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Owner of JPS Composite Materials says Slater plant not closing Sept. 30

Manufacturing
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The company that owns JPS Composite Materials has no timetable for its effort to sell the 103-employee plant in north Greenville County, despite a state layoff notice that shows the plant will close Sept. 30, a spokesman said. Handy & Harman Ltd. spokesman Roger Pondel said there is “good progress” in discussions to sell the former JP Stevens Slater plant.

Pondel said the federally required, S.C. Department of Employment and Workforce-filed notice that shows the plant will close Sept. 30 “is not a pending date for closing the plant.” He said the notice has created “confusion.”

“The company is actively engaged in discussions to sell the plant,” Pondel said. “That is their mission, and the desire and intent is to complete a transaction rather than close the plant down.”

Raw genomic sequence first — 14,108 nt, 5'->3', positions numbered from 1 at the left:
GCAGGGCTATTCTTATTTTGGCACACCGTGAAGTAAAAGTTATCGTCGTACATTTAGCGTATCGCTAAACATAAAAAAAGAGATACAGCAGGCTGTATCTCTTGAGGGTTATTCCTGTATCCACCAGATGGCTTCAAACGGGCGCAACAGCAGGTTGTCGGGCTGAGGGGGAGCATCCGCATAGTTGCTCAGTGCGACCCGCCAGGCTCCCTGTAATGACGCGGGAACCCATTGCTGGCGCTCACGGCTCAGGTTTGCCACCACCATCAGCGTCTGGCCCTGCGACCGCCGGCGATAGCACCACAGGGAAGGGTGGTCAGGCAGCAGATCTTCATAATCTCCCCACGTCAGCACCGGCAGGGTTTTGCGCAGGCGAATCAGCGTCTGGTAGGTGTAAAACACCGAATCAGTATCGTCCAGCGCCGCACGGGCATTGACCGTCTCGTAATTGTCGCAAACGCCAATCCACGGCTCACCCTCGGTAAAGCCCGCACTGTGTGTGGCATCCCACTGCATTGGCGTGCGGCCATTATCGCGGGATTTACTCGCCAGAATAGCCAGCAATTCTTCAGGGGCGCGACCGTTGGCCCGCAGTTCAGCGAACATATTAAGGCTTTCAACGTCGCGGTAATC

Pondel said the JPS Composite Materials’ plants in Anderson and Statesville, N.C. are not for sale. JPS Composite materials includes the legacy Clark-Schwebel and JPS Industrial fabrics/JPS Glass operations, the company website says.

Selling the plant at Slater is “based entirely on a business decision to focus on certain of the company’s core competencies in aerospace and engineered industrial products,” Pondel said. He said the Slater plant focus is “industrial products but it is for filtration and building product sectors.”

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August 07, 2018

I am sorry to learn that the Slater plant, where my deceased husband was a 2nd. shift supervisor for so many years, is considering selling or closing the plant. In 1959, after we were married, we lived on the Mill Village for awhile. My oldest son was born while we lived there. JPS was good to my family, in that through them we had a good income that enabled us to give our children a Christian education at Tabernacle Baptist Church, in Greenville, SC. They grew up enjoying the Christmas parties and the gifts that were given to us. When my husband passed away, in 2012, the church was filled with loyal employees that came to his funeral. I am sure that those who work there will not want to see the plant close down, after all it has been a part of their lives for many years. Jean Coggins (wife of Robert L. Coggins, SR.)